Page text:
Dictionary of National Biography, 1885-1900/Fournier, Daniel

FOURNIER, DANIEL (d. 1766?), engraver and draughtsman, was probably a member of a French refugee family, and originally educated as a chaser. He also practised the varying professions of ‘à-la-mode beef-seller, shoemaker, and engraver,’ according to the inscription on a small portrait of him etched by himself. He likewise dealt in butter and eggs, modelled in wax, and taught drawing. In 1761, at about the age of fifty, he wrote and published ‘A Treatise of the Theory and Practice of Perspective, wherein the Principles of that most Useful Art are Laid Down by Dr. Brook Taylor, are fully and clearly Explained by Means of Moveable Schemes properly Adapted for the Purpose,’ &c. It is said that at the time he was writing it he used to draw the diagrams on the alehouse tables with chalk, and was known by the name of the ‘Mad Geometer.’ He was a good etcher, and etched a survey of the Leeward Islands. He also engraved in mezzotint a portrait of Cuthbert Mayne, a priest executed for heresy in 1579. In addition to these accomplishments he is said to have made a fiddle, and taught himself to play upon it. He died in Wild Court, Wild Street, about 1766.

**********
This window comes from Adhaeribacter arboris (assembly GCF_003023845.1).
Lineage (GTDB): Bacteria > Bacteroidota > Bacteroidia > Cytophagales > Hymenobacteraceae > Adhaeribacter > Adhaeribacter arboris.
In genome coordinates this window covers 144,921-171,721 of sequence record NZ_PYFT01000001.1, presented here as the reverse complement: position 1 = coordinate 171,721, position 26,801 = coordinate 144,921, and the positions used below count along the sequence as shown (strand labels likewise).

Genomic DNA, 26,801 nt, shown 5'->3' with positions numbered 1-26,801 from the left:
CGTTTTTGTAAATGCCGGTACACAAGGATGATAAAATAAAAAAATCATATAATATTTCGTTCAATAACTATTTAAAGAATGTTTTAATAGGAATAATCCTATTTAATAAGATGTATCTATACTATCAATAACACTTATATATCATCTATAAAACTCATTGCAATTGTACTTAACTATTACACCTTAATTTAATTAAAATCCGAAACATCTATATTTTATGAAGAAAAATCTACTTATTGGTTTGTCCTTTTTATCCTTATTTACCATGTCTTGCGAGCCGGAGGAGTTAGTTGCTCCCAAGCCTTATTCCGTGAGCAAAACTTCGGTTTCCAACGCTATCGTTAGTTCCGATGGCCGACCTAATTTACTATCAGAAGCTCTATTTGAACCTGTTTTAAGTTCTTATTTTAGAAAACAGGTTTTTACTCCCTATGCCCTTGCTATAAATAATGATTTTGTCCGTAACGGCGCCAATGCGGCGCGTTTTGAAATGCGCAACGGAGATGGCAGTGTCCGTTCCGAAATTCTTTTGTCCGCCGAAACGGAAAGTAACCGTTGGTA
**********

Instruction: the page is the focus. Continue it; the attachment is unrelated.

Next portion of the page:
[Redgrave's Dict. of Artists; Dodd's manuscript History of English Engravers; Grose's Olio; Chaloner Smith's British Mezzotinto Portraits.]

L. C.